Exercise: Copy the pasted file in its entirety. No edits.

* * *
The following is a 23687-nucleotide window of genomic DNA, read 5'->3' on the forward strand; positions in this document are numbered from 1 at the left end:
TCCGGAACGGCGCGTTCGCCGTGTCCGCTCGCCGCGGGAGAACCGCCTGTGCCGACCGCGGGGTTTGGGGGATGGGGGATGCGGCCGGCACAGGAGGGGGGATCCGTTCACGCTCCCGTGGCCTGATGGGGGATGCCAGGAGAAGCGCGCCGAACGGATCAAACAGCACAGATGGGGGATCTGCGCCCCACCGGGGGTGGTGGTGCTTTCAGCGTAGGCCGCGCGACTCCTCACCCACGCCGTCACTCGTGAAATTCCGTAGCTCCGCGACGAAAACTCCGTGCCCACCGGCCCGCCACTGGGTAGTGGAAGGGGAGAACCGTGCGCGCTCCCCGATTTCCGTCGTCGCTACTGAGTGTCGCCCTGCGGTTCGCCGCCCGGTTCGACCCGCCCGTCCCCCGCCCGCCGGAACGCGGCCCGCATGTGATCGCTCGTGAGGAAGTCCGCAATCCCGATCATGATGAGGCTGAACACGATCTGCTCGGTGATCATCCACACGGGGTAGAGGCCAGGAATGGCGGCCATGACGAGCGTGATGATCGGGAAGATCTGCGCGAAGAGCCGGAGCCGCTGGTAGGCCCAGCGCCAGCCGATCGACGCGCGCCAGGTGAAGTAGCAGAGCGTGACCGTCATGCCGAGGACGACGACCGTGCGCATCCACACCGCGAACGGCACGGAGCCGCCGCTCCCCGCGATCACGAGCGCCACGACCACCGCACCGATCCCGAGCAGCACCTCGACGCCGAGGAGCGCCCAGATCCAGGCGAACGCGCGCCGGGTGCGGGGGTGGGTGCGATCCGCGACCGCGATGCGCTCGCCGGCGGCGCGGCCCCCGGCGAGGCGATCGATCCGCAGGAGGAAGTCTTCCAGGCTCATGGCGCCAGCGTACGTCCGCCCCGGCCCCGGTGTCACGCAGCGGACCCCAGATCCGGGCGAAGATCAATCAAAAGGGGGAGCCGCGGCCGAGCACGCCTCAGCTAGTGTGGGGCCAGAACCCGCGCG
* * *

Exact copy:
The following is a 23687-nucleotide window of genomic DNA, read 5'->3' on the forward strand; positions in this document are numbered from 1 at the left end:
TCCGGAACGGCGCGTTCGCCGTGTCCGCTCGCCGCGGGAGAACCGCCTGTGCCGACCGCGGGGTTTGGGGGATGGGGGATGCGGCCGGCACAGGAGGGGGGATCCGTTCACGCTCCCGTGGCCTGATGGGGGATGCCAGGAGAAGCGCGCCGAACGGATCAAACAGCACAGATGGGGGATCTGCGCCCCACCGGGGGTGGTGGTGCTTTCAGCGTAGGCCGCGCGACTCCTCACCCACGCCGTCACTCGTGAAATTCCGTAGCTCCGCGACGAAAACTCCGTGCCCACCGGCCCGCCACTGGGTAGTGGAAGGGGAGAACCGTGCGCGCTCCCCGATTTCCGTCGTCGCTACTGAGTGTCGCCCTGCGGTTCGCCGCCCGGTTCGACCCGCCCGTCCCCCGCCCGCCGGAACGCGGCCCGCATGTGATCGCTCGTGAGGAAGTCCGCAATCCCGATCATGATGAGGCTGAACACGATCTGCTCGGTGATCATCCACACGGGGTAGAGGCCAGGAATGGCGGCCATGACGAGCGTGATGATCGGGAAGATCTGCGCGAAGAGCCGGAGCCGCTGGTAGGCCCAGCGCCAGCCGATCGACGCGCGCCAGGTGAAGTAGCAGAGCGTGACCGTCATGCCGAGGACGACGACCGTGCGCATCCACACCGCGAACGGCACGGAGCCGCCGCTCCCCGCGATCACGAGCGCCACGACCACCGCACCGATCCCGAGCAGCACCTCGACGCCGAGGAGCGCCCAGATCCAGGCGAACGCGCGCCGGGTGCGGGGGTGGGTGCGATCCGCGACCGCGATGCGCTCGCCGGCGGCGCGGCCCCCGGCGAGGCGATCGATCCGCAGGAGGAAGTCTTCCAGGCTCATGGCGCCAGCGTACGTCCGCCCCGGCCCCGGTGTCACGCAGCGGACCCCAGATCCGGGCGAAGATCAATCAAAAGGGGGAGCCGCGGCCGAGCACGCCTCAGCTAGTGTGGGGCCAGAACCCGCGCG